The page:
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Matthew Jones, O.D.: Personalized care that goes the extra mile—literally.
“Optometry is just so unique. It’s not about seeing 20/20, it’s about so much more. It’s personable.” -Mathew Jones, O.D.
“The number of times that I’ve caught a pituitary tumor or found out that one of my patients probably had a stroke before they knew they had a stroke—it just happens all the time. And an online eye exam misses that,” says Dr. Jones about the very real—and potentially lifesaving—benefits of regularly seeing an optometrist in person.
For his patients, many of whom are close friends and neighbors, Dr. Jones’ dedication to personalized care has been critical to diagnosing and treating serious eye—and general—health issues that would have otherwise gone untreated.
“A lot of times we are the only doctor that some of our patients have seen in a long time. If they have high blood pressure or diabetes, they might not have symptoms. They might not go to see their primary care provider, so optometrists see that and help triage that to the right medical doctor all the time,” Dr. Jones continues.
|Hope’s optic nerve in the upper left. The dark spot next to it is the macula. Everything inferior and to the right is detached. Completely asymptotic...and 20/20 vision.|
This was especially true for Hope, a family friend who brought her daughter in for a routine, comprehensive eye exam. Because she was already there, Dr. Jones suggested Hope have her eyes examined as well. Though Hope initially thought it was unnecessary because she already had 20/20 vision, she decided to humor her friend. It was during this impromptu exam that Dr. Jones found a very large asymptomatic retinal detachment that was on the verge of entering her macula—in which case she would have lost her vision altogether.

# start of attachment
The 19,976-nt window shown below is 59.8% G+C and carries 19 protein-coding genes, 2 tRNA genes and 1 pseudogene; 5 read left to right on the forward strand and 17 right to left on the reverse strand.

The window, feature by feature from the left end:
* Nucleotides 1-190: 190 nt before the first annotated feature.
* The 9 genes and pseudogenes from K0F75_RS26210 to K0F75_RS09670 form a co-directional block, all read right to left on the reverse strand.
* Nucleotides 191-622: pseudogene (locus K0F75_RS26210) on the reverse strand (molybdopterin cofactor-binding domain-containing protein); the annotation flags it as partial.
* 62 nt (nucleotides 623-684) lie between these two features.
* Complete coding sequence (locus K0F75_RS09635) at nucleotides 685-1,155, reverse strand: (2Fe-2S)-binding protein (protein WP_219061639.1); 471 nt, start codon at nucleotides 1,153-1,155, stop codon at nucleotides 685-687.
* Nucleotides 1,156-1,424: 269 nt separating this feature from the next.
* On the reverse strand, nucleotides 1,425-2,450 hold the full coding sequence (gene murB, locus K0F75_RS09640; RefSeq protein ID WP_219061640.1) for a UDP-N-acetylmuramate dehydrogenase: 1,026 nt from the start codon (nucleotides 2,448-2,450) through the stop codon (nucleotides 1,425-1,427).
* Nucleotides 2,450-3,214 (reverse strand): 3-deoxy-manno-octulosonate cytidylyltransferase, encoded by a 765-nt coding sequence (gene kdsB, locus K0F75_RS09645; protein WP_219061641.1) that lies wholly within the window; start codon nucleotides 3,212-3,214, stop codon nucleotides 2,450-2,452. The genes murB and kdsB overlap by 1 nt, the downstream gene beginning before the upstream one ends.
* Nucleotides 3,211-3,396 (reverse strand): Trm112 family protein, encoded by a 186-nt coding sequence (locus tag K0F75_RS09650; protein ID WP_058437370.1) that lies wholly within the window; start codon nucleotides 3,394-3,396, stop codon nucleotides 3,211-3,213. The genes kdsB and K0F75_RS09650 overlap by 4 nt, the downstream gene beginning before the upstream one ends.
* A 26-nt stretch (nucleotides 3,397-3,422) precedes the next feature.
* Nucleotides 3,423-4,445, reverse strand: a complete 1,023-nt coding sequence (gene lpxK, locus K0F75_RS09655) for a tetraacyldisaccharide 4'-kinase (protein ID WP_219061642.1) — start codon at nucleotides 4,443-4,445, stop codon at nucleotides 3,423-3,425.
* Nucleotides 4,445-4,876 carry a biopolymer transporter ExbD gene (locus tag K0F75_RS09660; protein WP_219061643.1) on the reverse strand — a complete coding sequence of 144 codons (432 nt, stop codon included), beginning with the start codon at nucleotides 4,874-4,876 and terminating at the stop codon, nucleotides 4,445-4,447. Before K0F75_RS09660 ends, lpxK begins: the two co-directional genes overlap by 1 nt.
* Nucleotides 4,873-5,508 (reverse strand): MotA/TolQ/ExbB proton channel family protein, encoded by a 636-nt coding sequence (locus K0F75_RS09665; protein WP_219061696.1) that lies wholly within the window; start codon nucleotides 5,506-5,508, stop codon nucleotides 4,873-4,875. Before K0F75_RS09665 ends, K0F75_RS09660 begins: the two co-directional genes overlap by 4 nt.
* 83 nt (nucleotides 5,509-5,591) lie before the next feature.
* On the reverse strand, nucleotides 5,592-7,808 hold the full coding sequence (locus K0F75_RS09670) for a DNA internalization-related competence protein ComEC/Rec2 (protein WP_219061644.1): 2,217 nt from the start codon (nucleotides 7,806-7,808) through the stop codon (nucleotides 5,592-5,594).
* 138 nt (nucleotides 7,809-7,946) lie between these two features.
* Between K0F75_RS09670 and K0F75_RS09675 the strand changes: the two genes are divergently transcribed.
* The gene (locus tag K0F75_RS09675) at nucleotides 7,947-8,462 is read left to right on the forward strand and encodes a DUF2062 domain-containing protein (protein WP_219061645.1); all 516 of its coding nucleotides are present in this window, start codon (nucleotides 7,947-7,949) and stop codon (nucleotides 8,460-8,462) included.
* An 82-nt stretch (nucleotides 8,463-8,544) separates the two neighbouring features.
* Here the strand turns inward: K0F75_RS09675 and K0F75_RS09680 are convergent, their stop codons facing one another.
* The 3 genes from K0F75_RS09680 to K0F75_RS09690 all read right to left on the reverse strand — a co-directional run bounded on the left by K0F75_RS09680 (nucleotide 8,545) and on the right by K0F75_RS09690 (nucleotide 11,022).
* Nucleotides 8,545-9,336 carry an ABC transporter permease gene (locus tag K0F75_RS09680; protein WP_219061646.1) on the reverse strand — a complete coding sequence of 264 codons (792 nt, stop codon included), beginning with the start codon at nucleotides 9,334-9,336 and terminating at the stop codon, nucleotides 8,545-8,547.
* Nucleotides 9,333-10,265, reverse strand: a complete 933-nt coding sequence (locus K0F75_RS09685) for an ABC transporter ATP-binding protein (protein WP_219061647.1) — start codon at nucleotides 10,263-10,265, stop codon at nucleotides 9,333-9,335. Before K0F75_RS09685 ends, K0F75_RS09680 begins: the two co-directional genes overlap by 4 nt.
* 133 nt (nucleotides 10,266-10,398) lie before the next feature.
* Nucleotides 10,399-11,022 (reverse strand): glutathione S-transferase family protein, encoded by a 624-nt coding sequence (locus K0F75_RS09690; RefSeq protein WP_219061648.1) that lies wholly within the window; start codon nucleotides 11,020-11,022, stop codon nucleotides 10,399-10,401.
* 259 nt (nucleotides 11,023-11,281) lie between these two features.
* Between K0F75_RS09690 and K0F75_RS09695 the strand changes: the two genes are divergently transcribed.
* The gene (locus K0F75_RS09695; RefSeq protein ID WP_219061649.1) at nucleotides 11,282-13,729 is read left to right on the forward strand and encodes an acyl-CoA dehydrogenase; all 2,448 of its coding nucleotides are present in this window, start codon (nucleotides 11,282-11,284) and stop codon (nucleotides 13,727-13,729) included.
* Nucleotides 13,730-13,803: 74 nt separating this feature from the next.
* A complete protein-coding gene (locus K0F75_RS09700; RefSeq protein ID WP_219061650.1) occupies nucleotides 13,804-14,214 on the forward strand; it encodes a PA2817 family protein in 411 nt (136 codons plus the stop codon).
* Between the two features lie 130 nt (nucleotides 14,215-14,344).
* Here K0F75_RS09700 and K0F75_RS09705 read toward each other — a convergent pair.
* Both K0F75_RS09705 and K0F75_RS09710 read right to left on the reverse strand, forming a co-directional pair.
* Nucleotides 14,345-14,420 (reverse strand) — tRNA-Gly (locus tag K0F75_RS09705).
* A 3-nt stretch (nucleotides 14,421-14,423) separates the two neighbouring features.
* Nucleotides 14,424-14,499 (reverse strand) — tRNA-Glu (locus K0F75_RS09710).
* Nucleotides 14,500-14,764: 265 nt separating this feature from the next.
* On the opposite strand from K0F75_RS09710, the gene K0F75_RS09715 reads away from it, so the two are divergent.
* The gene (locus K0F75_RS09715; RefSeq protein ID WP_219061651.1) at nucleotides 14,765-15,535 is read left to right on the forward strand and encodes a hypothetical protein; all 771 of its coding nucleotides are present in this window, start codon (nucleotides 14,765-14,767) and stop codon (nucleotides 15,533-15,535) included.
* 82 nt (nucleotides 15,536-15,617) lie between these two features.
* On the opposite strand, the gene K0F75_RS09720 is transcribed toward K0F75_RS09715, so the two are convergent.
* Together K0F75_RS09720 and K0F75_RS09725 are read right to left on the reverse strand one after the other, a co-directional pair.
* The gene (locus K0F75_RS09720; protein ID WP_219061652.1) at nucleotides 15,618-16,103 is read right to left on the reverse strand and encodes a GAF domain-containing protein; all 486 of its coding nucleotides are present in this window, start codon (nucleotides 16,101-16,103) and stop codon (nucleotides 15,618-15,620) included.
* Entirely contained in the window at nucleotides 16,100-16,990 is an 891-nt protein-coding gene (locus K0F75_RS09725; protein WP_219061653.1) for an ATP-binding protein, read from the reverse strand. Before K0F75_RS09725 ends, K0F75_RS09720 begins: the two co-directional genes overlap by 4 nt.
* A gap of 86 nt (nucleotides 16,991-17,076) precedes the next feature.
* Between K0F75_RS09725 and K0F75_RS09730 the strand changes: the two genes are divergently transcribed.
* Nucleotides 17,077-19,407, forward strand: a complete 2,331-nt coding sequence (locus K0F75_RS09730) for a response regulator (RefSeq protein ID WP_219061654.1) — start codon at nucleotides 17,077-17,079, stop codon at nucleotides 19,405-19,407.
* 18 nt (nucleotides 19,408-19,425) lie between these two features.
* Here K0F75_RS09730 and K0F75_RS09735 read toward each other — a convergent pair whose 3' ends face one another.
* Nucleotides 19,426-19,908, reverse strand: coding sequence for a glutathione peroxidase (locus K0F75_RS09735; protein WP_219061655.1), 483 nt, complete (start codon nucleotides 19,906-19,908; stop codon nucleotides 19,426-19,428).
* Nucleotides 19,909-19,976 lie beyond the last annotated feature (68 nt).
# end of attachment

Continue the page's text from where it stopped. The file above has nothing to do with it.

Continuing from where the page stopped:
According to Hope, “I really wasn’t concerned about getting an eye exam, but now I tell people all the time, ‘Be sure you go to your appointments. Because you just truly never know. You could have underlying issues that could cause damage for the rest of your life.’”
As Dr. Jones puts it, “Optometry is just so unique. It’s not about seeing 20/20, it’s about so much more. It’s personable. You have time to sit and get to know your patient and listen to all of their other health problems or life problems because they certainly put a lot of trust in us.”
And that trust is well-founded. For Don Harris, another long-time patient and neighbor, the personalized care that Dr. Jones practices helped save his sight with a laser trabeculoplasty procedure (SLT)—one of the very first performed by an optometrist in the state of Arkansas. Developed to lower eye pressure in glaucoma patients, the SLT procedure is especially critical for patients who would normally rely on eye drops to manage their eye pressure, but for a variety of reasons are unable to keep up with their ongoing regimen. This was the case for Mr. Harris, who had recently suffered a debilitating stroke, which left him unable to walk to Dr. Jones’ office, let alone to the pharmacy for regular eye drop prescriptions.